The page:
Last night was our annual short-making session up at the church. Every year we make camp shorts -- moms, leaders and girls all come together in one seething mass of fabric, scissors, and ironing, which, somewhat surprisingly, turns into into 25 pairs of shorts, and a parade of women carrying their sewing machines into the night.
Let me explain: Each year the girls in our church (ages 12-18) attend a summer camp. This year the locale is very woodsy AND un-airconditioned. The girls will need to wear their most camp-y clothing. In addition, each year, the girls are asked to wear knee-length shorts, which is no small request in this day and age of less fabric = greater cool factor. There just aren't a ton of long shorts to buy, and most of us aren't willing to drop a hunk of cash on shorts for the woods. And thus, the homemade tradition.
The cool thing about camp shorts is that anything goes fabric-wise. In fact, the louder the fabric the better. Camp shorts demand full reign of the fabric store. Nothing is off limits -- no fabric is too colorful or silly or kitschy. I still remember two pairs of camp shorts my mother made for me in about my 13th year. One pair was baby blue squares, each square featuring a different muppet baby -- baby Kermit, baby Miss Piggy, baby Gonzo, you get the idea. The other was made of red bandana fabric -- long, deep red, quintessentially Texan. I wore them to camp for sure, but I also wore those un-cool shorts around the house, to sleep in, to the grocery store for years and years to come. Even now, the muppet baby shorts live on in my memory as emblematic of my childhood -- a sixteen year old struggling for independence, yet stubbornly refusing to give up her threadbare muppet babies. In many ways, I wish I still had them now. I think they would give me comfort.
This year I coordinated the short-making effort for our band of girls. I bought the fabric (45 yards!) and patterns and elastic. I sent out e-mails asking for sewers and cutters. I lugged everything to the church, set up some tables, rolled out the bolts of fabric, and set to cutting. The miraculous part was the way the other women flowed steadily into the room. They set up additional tables when needed. They told the girls when to iron and when to shove elastic through the skinny waistband. For the first 45 minutes I had my head down and was cutting out size smalls as fast as I could pin and cut.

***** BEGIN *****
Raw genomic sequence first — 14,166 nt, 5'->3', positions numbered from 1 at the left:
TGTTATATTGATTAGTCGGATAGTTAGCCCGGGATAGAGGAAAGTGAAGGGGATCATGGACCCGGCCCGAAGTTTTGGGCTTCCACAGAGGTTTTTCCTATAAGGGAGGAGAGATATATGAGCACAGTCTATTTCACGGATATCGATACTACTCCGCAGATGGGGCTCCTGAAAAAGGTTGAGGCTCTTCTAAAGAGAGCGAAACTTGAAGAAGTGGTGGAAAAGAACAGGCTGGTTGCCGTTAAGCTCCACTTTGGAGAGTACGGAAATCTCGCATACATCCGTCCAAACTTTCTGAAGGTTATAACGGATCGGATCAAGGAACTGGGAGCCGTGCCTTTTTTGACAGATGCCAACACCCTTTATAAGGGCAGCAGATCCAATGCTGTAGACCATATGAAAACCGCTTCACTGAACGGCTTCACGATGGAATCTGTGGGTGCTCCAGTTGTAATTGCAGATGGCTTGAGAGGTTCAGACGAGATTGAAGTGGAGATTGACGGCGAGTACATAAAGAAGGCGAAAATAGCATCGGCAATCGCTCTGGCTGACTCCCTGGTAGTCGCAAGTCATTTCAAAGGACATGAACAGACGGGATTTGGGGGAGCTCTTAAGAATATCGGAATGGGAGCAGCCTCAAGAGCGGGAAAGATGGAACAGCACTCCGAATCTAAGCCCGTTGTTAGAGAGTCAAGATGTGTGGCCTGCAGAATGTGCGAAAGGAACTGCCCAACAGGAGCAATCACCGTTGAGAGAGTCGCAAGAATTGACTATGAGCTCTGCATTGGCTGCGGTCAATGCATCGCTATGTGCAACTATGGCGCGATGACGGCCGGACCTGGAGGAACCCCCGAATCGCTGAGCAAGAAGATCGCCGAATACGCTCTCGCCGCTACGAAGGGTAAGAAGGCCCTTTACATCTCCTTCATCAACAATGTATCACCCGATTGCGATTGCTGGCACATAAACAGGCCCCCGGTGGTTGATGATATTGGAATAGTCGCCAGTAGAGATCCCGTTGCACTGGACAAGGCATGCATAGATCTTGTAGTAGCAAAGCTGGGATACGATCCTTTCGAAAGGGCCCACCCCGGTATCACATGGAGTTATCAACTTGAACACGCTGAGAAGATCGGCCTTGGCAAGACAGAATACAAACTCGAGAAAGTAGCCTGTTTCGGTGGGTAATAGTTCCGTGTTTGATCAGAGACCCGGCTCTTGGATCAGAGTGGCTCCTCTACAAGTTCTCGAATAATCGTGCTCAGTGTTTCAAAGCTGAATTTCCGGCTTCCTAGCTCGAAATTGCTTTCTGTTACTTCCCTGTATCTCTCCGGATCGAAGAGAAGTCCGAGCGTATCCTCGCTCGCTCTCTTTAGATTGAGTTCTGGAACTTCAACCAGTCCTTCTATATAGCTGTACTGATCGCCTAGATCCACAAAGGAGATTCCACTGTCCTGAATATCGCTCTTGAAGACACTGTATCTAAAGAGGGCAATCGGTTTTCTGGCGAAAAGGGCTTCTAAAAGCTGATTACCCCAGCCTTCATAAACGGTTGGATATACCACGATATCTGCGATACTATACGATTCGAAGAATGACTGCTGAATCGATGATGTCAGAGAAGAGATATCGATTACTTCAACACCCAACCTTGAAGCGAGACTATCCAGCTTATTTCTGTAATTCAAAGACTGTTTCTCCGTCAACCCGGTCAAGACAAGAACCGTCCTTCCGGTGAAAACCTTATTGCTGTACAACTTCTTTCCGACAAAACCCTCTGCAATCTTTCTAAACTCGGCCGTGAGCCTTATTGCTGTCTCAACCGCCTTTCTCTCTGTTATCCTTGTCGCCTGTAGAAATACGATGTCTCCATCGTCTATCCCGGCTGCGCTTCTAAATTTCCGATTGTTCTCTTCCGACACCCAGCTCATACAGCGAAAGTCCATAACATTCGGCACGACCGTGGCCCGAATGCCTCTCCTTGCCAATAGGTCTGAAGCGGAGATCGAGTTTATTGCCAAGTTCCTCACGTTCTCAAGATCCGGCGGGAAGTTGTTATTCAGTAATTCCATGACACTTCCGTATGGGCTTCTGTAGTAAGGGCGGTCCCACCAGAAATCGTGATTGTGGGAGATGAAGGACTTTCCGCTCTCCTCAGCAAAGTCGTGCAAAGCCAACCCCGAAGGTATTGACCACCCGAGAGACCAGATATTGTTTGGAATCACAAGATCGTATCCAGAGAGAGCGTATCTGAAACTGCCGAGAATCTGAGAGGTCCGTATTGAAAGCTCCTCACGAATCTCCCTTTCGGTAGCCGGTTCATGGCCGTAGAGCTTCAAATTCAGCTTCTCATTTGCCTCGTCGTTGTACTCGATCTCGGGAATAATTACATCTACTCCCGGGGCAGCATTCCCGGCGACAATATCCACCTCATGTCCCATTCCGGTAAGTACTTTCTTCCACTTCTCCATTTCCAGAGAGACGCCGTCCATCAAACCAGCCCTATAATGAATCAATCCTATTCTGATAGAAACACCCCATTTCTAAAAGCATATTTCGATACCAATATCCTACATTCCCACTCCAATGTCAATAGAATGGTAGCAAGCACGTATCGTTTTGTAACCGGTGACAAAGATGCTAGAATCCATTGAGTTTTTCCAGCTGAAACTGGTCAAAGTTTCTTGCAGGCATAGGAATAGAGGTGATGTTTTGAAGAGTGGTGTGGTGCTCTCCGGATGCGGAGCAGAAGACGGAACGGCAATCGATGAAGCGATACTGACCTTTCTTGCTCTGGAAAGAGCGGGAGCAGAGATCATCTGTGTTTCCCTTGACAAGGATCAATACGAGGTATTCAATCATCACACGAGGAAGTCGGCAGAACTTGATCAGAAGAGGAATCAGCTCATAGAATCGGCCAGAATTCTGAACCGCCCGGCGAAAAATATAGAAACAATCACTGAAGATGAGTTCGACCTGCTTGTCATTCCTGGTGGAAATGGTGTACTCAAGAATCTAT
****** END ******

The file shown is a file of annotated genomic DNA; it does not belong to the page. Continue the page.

Pin. Cut. Unpin. Slide the pattern down. And when I looked up, there were girls dancing about in fully completed shorts. Some were rushing pieces back and forth from sewing machine to iron. Some were stubbornly trying to sew their own, the sewing machine owner patiently standing behind, offering instruction. It was a microcosm of productivity. Not perfect productivity mind you, but efficient. And selfless. And kind.
I hope my girls remember the kind women of the camp shorts. The ones who give up their evening and ask for nothing in exchange for their service, who seek out what needs to be done without asking, who put their shoulder to the wheel and push, even when they don't have to. I hope they remember the making. The ingenuity. The strength in numbers. The loud fabric. The chatter.
The hot summer nights and singing crickets.
When I was younger I spurned the sewing church ladies. I didn't want any part of such feminine bungling. I wanted to fly. I wanted to do something important. I wanted to cast aside the traditions of my youth and move on to better things, to greater heights, to significance.
I never thought I'd find such greatness and significance in camp shorts. But it's there in spades. I think George Eliot would have approved of camp shorts: "For the growing good of the world is partly dependent on unhistoric acts; and that things are not so ill with you and me as they might have been, is half owing to the number who lived faithfully a hidden life, and rest in unvisited tombs."
What about you? What unhistoric acts have changed your perspective on the world?